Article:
Groundwater is water stored below the water table in rocks or other geological strata which we call aquifers.
We divide our aquifers into four types based on their geology and the amount and ease with which we can take water from them.
- Principal aquifers provide significant quantities of water for people and may also sustain rivers, lakes and wetlands.
- Secondary aquifers can provide modest amounts of water, but the nature of the rock or the aquifers structure limit their use. They remain important for rivers, wetlands and lakes and private supplies in rural areas.
- Significant drift aquifers. Drift is sediment laid down during the most recent ice ages (usually clay, silt, sand and gravel). These are labelled as significant drift aquifers where good water supplies are available or they support surface water. This is generally where the drift is overlying unproductive strata.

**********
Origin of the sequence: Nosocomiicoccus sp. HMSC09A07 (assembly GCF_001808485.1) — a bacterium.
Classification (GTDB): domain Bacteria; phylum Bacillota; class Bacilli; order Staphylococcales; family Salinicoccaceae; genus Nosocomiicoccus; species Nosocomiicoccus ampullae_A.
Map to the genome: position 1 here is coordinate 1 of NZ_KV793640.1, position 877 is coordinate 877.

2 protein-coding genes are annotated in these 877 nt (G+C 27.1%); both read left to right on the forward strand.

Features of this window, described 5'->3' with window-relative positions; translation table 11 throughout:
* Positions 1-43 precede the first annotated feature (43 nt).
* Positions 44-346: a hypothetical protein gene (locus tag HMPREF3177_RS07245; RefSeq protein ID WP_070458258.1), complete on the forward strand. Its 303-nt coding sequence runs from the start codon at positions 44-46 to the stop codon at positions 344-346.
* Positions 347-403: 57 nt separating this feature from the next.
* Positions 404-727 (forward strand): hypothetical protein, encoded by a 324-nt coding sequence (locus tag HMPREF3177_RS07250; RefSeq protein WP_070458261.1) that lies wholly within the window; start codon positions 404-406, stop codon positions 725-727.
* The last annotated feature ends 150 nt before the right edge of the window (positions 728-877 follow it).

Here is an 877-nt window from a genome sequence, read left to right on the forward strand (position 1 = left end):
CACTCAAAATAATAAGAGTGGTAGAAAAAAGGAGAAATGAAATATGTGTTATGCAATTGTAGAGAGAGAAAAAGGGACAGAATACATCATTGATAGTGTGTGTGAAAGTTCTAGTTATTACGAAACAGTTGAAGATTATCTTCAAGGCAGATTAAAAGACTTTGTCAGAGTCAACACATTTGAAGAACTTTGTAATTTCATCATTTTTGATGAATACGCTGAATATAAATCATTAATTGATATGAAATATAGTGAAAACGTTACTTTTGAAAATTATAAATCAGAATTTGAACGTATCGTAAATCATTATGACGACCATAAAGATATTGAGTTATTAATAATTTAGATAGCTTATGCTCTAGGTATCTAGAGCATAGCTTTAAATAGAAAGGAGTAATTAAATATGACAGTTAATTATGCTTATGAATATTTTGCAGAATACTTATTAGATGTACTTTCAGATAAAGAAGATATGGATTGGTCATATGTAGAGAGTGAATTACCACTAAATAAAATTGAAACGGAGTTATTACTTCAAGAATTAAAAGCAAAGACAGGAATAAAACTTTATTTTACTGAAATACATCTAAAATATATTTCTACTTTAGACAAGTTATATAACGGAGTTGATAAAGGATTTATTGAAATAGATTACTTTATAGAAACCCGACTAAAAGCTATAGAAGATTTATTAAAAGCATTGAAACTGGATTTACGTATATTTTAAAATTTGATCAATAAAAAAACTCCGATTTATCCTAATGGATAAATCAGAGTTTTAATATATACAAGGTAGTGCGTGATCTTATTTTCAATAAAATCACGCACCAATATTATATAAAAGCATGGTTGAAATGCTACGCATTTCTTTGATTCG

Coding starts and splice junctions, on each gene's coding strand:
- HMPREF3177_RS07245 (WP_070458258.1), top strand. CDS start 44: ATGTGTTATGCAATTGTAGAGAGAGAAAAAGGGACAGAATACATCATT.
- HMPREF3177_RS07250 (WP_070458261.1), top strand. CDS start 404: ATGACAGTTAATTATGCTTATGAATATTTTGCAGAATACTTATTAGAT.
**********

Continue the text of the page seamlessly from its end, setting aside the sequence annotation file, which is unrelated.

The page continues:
- Unproductive strata. These are rocks which are generally unable to provide usable water supplies and are unlikely to have surface water and wetland ecosystems dependent upon them.
Results mapsMap of groundwater dependent surface waters and ecosystems (PDF 0.23MB)
Summary Method: Identifying groundwater dependent surface waters and ecosystems (PDF 0.12MB)
Summary Method: Identifying and typing groundwaters(PDF 0.13MB)